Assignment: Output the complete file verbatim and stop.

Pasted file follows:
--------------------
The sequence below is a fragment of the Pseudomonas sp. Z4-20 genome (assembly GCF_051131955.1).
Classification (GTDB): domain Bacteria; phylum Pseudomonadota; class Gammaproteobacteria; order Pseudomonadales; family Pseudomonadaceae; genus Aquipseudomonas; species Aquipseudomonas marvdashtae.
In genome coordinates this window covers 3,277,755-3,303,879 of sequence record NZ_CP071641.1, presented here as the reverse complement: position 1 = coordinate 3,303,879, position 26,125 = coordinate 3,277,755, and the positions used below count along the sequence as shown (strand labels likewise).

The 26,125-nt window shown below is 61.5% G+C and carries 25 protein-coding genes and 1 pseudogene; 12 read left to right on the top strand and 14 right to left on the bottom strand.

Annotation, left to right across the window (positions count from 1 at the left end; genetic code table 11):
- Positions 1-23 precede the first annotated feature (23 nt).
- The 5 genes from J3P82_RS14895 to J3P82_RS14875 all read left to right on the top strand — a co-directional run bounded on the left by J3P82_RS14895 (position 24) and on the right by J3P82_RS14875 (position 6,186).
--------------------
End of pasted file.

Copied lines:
The sequence below is a fragment of the Pseudomonas sp. Z4-20 genome (assembly GCF_051131955.1).
Classification (GTDB): domain Bacteria; phylum Pseudomonadota; class Gammaproteobacteria; order Pseudomonadales; family Pseudomonadaceae; genus Aquipseudomonas; species Aquipseudomonas marvdashtae.
In genome coordinates this window covers 3,277,755-3,303,879 of sequence record NZ_CP071641.1, presented here as the reverse complement: position 1 = coordinate 3,303,879, position 26,125 = coordinate 3,277,755, and the positions used below count along the sequence as shown (strand labels likewise).

The 26,125-nt window shown below is 61.5% G+C and carries 25 protein-coding genes and 1 pseudogene; 12 read left to right on the top strand and 14 right to left on the bottom strand.

Annotation, left to right across the window (positions count from 1 at the left end; genetic code table 11):
- Positions 1-23 precede the first annotated feature (23 nt).
- The 5 genes from J3P82_RS14895 to J3P82_RS14875 all read left to right on the top strand — a co-directional run bounded on the left by J3P82_RS14895 (position 24) and on the right by J3P82_RS14875 (position 6,186).